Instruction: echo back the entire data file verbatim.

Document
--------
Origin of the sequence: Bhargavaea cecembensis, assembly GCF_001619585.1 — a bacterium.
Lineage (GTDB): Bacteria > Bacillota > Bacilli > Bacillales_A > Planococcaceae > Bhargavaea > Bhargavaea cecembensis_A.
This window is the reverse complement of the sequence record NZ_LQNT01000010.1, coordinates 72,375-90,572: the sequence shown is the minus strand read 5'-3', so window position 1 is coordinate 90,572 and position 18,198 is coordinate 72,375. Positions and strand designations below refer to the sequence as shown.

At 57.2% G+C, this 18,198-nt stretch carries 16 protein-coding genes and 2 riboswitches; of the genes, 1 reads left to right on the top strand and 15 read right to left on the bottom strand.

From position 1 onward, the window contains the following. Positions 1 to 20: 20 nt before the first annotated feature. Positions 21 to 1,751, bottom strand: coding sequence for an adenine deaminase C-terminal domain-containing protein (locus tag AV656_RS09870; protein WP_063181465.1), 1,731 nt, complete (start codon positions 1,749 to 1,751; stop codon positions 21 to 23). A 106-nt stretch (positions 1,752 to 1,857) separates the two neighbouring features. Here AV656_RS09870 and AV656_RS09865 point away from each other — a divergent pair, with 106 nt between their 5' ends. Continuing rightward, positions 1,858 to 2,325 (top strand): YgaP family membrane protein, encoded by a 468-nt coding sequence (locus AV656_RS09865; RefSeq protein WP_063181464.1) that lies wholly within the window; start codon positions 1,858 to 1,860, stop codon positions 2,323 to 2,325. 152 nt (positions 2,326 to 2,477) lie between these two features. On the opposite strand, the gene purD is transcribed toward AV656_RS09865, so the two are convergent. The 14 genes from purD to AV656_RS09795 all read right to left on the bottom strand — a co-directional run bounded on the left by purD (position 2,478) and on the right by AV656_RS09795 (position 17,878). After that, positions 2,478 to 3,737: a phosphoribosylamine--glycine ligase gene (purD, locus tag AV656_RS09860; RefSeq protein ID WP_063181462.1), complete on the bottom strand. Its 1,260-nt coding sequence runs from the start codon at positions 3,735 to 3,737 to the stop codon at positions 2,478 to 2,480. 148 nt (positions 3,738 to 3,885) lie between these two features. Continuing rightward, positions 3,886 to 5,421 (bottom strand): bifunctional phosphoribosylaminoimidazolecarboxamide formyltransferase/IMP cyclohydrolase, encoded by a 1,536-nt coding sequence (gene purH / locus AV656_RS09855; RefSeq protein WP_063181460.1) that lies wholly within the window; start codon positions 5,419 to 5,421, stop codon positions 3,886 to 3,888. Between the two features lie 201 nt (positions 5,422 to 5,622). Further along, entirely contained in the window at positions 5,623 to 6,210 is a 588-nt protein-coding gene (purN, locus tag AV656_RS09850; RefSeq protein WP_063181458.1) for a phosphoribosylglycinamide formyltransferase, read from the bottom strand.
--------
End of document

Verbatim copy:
Origin of the sequence: Bhargavaea cecembensis, assembly GCF_001619585.1 — a bacterium.
Lineage (GTDB): Bacteria > Bacillota > Bacilli > Bacillales_A > Planococcaceae > Bhargavaea > Bhargavaea cecembensis_A.
This window is the reverse complement of the sequence record NZ_LQNT01000010.1, coordinates 72,375-90,572: the sequence shown is the minus strand read 5'-3', so window position 1 is coordinate 90,572 and position 18,198 is coordinate 72,375. Positions and strand designations below refer to the sequence as shown.

At 57.2% G+C, this 18,198-nt stretch carries 16 protein-coding genes and 2 riboswitches; of the genes, 1 reads left to right on the top strand and 15 read right to left on the bottom strand.

From position 1 onward, the window contains the following. Positions 1 to 20: 20 nt before the first annotated feature. Positions 21 to 1,751, bottom strand: coding sequence for an adenine deaminase C-terminal domain-containing protein (locus tag AV656_RS09870; protein WP_063181465.1), 1,731 nt, complete (start codon positions 1,749 to 1,751; stop codon positions 21 to 23). A 106-nt stretch (positions 1,752 to 1,857) separates the two neighbouring features. Here AV656_RS09870 and AV656_RS09865 point away from each other — a divergent pair, with 106 nt between their 5' ends. Continuing rightward, positions 1,858 to 2,325 (top strand): YgaP family membrane protein, encoded by a 468-nt coding sequence (locus AV656_RS09865; RefSeq protein WP_063181464.1) that lies wholly within the window; start codon positions 1,858 to 1,860, stop codon positions 2,323 to 2,325. 152 nt (positions 2,326 to 2,477) lie between these two features. On the opposite strand, the gene purD is transcribed toward AV656_RS09865, so the two are convergent. The 14 genes from purD to AV656_RS09795 all read right to left on the bottom strand — a co-directional run bounded on the left by purD (position 2,478) and on the right by AV656_RS09795 (position 17,878). After that, positions 2,478 to 3,737: a phosphoribosylamine--glycine ligase gene (purD, locus tag AV656_RS09860; RefSeq protein ID WP_063181462.1), complete on the bottom strand. Its 1,260-nt coding sequence runs from the start codon at positions 3,735 to 3,737 to the stop codon at positions 2,478 to 2,480. 148 nt (positions 3,738 to 3,885) lie between these two features. Continuing rightward, positions 3,886 to 5,421 (bottom strand): bifunctional phosphoribosylaminoimidazolecarboxamide formyltransferase/IMP cyclohydrolase, encoded by a 1,536-nt coding sequence (gene purH / locus AV656_RS09855; RefSeq protein WP_063181460.1) that lies wholly within the window; start codon positions 5,419 to 5,421, stop codon positions 3,886 to 3,888. Between the two features lie 201 nt (positions 5,422 to 5,622). Further along, entirely contained in the window at positions 5,623 to 6,210 is a 588-nt protein-coding gene (purN, locus tag AV656_RS09850; RefSeq protein WP_063181458.1) for a phosphoribosylglycinamide formyltransferase, read from the bottom strand.